Theodore Tilton

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Theodore Tilton c1870.jpg

Theodore Tilton (October 2, 1835 – May 29, 1907) was an American newspaper editor, poet and abolitionist. He was born in New York City to Silas Tilton and Eusebia Tilton (same surname). On his twentieth birthday, October 2, 1855, he married Elizabeth Richards, known as Libby Tilton. Tilton's newspaper work was fully supportive of abolitionism and the Northern cause in the American Civil War.

From 1860 to 1871, he was the assistant of Henry Ward Beecher; however, in 1874, he filed criminal charges against the clergyman for "criminal intimacy" with his (Tilton's) wife. During this period, he was the 1869 commencement speaker for the Irving Literary Society.

Following the apparent acquittal of Beecher in the trial (the public view was ambivalent to his acquittal), Tilton moved to Paris, where he lived for the rest of his life. In the 1880s, Tilton frequently played chess with fellow American exile (but ex-Confederate) Judah Benjamin, until the latter died in 1884.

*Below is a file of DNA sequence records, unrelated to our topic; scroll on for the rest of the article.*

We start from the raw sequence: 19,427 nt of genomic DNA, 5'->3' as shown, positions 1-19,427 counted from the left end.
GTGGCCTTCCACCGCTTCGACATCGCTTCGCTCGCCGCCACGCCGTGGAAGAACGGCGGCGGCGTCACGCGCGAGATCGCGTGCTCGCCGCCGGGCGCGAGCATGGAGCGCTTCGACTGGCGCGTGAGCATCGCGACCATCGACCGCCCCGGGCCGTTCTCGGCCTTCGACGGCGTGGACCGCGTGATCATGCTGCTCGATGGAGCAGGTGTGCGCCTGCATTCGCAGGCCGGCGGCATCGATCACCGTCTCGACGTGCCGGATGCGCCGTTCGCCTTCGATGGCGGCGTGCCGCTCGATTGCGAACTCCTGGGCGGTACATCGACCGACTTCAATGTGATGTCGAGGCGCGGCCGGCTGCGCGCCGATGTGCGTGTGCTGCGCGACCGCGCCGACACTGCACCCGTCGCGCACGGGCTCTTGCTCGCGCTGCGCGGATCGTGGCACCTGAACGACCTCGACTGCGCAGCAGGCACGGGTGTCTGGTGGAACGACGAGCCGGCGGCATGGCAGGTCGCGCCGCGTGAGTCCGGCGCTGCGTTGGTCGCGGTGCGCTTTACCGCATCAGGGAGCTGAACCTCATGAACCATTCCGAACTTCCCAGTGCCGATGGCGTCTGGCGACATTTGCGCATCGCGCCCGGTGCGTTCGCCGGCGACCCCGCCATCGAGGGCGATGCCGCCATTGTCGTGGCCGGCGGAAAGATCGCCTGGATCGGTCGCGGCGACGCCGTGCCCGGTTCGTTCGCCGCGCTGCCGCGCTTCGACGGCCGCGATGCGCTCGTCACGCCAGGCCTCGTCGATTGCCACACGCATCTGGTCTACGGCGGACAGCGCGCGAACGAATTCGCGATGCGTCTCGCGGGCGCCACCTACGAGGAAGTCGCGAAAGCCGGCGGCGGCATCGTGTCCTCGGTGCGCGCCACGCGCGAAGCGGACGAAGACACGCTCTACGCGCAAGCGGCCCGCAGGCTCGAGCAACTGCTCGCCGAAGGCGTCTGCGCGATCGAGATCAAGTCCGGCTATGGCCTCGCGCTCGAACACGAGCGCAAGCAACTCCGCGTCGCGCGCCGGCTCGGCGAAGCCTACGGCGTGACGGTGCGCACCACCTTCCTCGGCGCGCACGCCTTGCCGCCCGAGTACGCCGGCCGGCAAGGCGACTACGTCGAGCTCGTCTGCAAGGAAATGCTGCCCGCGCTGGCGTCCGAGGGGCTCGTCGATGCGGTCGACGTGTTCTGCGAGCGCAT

Robert Plant put Tilton's poem "Even This Shall Pass Away" to music, a recording of which is on Band of Joy.

Principal works[edit]

  • Victoria C. Woodhull. A Biographical Sketch. 1871.
  • Tempest-Tossed A Romance. 1874.
  • The Complete Poetical Works of Theodore Tilton in One Volume With a Preface on Ballad-Making and an Appendix on Old Norse Myths & Fables. 1897.


  • Fox, Richard Wightman. Trials of Intimacy Love and Loss in the Beecher-Tilton Scandal. Chicago, IL: University of Chicago Press, 1999.
  • Applegate, Debby. The Most Famous Man in America: The Biography of Henry Ward Beecher. New York: Doubleday, 2006.
  • Tilton's literary work Accessed January 25, 2008

External links[edit]